My Sunday School teacher
If I were asked to describe Edgar “Doc” Adams in as few words as possible, ah would say: “Colourful All-rounder!” Doc would have been amongthe thousands of young “Children of de Empire” who journeyed to England, de ‘Mother Country’ in de 1950s and 1960s seeking employment. But before he left he was my Sunday School teacher at Gospel Hall. Back den, Sunday School was part of every child’s upbringing, one hour of school widout de ‘leather strap’ every Sunday. And Gospel Hall was “de Sunday School” way practically every kid under 15, living in East Kingstown, attended.
De Adams siblings were like ‘corner stones’ in de Church and Doc, his brothers Conrad, Clearmont and sister Doris Adams-Mc Kie of “Doris Mc Kie Learning Research Centre” fame, were prominent Sunday School teachers. When dey Sang on stage and yuh hair ain’t raise, change yuh shampoo!
Doc had Drama skills and he made Sunday School exciting, he didn’t just read dem stories bout Samson and Delilah or David and Goliath, he dramatized dem all. Ah still have memories of Doc dramatizing foh us in class, David skipping over river stones, selecting de five killer stones foh his sling-shot to go knock-out Goliath. Now to be quite honest, most of us kids went to Gospel Hall Sunday School because it started at 2 p.m. and ended in time foh Matinee at Lyrics Cinema, at 4 p.m., while de others started at 3 p.m. Secondly, we attended to qualify foh de picnic on Discovery Day (January 22nd). Dat Sunday School picnic was bigger dan any boat ride, possible by another young stalwart teacher at de time, Clive Mc Kie. He was ah Big-man in de church, also ah Big-man at PWD, so he used his influence to get a number of PWD long trucks to transport us kids from Kingstown, Fountain and Belvedere.
De ride to Argyle took like hours, is long time we know what it’s like being driven like Tourists on scenic tours. Den wid so many kids on board, de drivers had to be extremely cautious (slow) on dem narrow roads, still narrow, but better surfaced today. But de picnic was unforgettable! Argyle pasture was ideal foh competitive sporting events: Sprints, Sack race, Three Leg race, Egg and Spoon, Needle and thread. Lots ah snacks: Buns, bread and beef, aerated drinks etc. De big race was between Doc and his brother Conrad, both former Grammar School athletes.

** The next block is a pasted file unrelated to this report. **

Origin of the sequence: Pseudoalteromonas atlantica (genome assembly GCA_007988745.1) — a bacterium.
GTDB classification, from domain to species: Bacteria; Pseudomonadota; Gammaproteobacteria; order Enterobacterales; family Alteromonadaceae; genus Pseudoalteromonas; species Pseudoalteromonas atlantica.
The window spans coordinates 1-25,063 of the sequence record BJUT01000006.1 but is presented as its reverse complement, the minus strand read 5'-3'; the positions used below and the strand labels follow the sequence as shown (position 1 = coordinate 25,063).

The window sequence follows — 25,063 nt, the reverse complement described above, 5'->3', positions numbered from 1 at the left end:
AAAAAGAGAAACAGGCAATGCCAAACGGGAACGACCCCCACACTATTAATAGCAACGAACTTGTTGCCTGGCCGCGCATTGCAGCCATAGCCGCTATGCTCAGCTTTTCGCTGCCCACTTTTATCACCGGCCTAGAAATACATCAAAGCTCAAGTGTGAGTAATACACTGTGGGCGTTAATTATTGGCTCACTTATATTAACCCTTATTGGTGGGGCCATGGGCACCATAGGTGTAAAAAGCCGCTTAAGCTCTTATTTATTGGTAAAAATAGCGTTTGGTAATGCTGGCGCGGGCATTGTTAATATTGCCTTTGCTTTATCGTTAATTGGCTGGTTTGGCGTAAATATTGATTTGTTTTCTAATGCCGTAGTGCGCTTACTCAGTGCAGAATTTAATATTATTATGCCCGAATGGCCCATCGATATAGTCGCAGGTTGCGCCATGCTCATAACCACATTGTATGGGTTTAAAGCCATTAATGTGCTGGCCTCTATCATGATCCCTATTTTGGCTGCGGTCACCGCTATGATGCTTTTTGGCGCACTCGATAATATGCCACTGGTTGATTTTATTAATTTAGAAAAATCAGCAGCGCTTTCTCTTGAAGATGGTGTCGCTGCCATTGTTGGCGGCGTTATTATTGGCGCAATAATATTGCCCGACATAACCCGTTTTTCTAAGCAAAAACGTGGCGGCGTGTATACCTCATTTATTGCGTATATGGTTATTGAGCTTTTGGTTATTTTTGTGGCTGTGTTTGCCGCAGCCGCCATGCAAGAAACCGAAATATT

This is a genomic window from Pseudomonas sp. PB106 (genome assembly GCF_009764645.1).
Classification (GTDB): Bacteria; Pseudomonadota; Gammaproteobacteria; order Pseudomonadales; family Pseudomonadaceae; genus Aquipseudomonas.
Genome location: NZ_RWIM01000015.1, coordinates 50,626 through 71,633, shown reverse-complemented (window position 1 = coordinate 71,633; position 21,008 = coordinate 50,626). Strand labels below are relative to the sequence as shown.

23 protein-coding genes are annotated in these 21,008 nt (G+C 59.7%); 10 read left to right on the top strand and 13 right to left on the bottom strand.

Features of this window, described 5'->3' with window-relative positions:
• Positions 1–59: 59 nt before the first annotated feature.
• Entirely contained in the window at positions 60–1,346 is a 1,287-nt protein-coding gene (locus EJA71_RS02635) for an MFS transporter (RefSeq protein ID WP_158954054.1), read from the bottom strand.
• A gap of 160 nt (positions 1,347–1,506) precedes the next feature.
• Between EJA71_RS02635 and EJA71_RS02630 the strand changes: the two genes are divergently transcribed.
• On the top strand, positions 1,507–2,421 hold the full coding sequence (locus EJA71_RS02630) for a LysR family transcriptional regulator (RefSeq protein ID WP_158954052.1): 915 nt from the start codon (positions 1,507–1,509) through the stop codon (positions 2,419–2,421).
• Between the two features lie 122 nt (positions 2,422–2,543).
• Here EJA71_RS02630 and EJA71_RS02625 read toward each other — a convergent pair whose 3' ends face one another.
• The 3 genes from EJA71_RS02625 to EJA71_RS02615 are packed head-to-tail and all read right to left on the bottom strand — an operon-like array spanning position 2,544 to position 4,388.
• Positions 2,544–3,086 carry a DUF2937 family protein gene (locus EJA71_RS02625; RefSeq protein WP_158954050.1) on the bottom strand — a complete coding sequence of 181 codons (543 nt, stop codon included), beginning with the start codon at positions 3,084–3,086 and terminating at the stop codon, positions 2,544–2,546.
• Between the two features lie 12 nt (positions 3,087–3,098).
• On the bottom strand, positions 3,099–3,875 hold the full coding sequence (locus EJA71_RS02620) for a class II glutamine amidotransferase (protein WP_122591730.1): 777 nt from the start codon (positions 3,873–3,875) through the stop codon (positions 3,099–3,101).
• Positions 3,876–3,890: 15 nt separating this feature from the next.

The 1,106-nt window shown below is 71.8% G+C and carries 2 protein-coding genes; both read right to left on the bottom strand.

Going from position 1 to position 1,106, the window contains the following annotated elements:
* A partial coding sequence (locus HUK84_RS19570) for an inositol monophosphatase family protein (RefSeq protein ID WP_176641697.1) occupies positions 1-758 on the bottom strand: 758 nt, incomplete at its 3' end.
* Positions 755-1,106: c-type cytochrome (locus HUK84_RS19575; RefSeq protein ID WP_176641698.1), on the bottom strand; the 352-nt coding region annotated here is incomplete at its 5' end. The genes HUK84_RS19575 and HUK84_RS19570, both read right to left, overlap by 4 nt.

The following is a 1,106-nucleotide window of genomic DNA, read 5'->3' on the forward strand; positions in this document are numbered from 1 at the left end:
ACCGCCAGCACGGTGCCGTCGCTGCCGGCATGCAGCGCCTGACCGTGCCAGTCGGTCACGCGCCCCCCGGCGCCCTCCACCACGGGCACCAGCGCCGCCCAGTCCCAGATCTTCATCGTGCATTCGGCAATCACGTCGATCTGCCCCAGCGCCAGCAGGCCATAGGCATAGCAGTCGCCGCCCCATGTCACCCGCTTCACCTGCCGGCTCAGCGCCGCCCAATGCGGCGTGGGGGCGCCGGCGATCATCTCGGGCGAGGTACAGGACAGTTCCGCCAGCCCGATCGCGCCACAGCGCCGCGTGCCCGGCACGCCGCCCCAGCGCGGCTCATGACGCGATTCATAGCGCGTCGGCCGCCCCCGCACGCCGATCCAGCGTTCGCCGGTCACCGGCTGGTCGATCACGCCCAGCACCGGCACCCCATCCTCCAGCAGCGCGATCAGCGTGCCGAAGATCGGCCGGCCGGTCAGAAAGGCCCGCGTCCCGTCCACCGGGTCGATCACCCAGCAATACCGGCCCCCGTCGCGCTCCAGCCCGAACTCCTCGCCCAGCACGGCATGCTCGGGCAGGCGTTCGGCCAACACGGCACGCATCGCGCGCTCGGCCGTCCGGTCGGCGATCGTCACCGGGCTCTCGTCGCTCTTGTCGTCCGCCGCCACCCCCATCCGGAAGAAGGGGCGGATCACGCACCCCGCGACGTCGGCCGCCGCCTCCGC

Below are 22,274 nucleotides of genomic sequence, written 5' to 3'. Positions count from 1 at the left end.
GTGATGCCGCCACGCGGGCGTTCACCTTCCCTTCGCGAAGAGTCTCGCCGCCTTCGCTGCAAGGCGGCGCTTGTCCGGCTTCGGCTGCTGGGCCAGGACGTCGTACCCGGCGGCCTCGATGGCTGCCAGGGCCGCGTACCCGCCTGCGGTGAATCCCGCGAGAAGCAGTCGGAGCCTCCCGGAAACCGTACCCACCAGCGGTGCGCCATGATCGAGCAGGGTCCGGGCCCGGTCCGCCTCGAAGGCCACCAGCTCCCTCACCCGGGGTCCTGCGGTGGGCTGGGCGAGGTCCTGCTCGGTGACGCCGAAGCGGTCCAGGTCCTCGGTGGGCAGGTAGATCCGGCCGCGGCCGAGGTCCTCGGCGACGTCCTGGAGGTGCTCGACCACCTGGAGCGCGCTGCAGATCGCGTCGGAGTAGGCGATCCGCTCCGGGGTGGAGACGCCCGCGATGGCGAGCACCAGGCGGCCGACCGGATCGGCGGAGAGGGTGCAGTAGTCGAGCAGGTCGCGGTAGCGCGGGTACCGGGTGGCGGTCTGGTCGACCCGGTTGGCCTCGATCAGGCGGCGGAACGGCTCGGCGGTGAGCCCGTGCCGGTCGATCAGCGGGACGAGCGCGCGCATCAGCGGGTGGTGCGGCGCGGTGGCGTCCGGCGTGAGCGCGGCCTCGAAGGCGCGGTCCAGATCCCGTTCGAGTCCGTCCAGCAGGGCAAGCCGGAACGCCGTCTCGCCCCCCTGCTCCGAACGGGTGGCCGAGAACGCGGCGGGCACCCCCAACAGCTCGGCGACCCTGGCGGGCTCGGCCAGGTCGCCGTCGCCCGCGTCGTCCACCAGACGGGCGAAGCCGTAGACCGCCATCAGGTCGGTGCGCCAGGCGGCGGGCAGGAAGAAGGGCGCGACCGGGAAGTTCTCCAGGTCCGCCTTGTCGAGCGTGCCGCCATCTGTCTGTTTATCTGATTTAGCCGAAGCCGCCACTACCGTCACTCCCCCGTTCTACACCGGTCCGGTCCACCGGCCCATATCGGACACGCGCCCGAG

One Sunday he turned up in ah Junior Customs Officer uniform, he must have been promoted or something. Ah think we all wanted to be ah Custom’s Office after dat. And den another Sunday we were saddened to tears, wid an announcement dat our best loved Sunday School teacher was leaving foh greener pastures in de Mother Country. He was going off to England to study to become an Eye Specialist, which he did successfully and subsequently returned to serve his country.
As ah Christian young man, Doc would have made his contribution in de Sunday School Ministry, instilling in us kids, good Christian values, introducing us to de lives of great young men like David, Samuel, de Hebrew lads Daniel, Shadrack, Meshack and Abednego. He wrote ah number of History Books, ah suppose now he gone, we might just see dem on de school’s booklist. Ah doh recall reading in any of his books way he men-shun about his life as Sunday School teacher, actually he was de Best. May Doc rest peacefully.
AH VILLAGE MATRIACH
And there is Miss Beth a.k.a Tanty Bethel, my villager, to whom we said good-bye last week. Ah single parent whose crib was full, but nevertheless raised dem all wuking foh small wages at de very lowest end of de salary scale, domestic, baby-sitter, all wid honesty and dignity. And in de Autumn of her life, like Doc Adams, she became part of de Sunday School team at de Revival Centre Tabernacle. It is said de fruits doh fall far from de tree, de same could be said about all ah Miss Beth’s children, growing up in an environment of respect, honesty, mannerly and well behaved, never in confusion. Dey are all adults now, some abroad, the others at home proudly serving de country, whether as Labour Commissioner or Port Wuker, wid humility and pride. Wid violence among our youths now showing its ugly head in de Village, Miss Beth believed dat Sunday School is good fertile ground where de young minds can feed on de Word and be nourished. She knows, she had nine of her own. May she also rest peacefully. And wid dat is gone ah gone again.
One Love Bassy
Bassy Alexander is
a land surveyor,
folklorist and social commentator.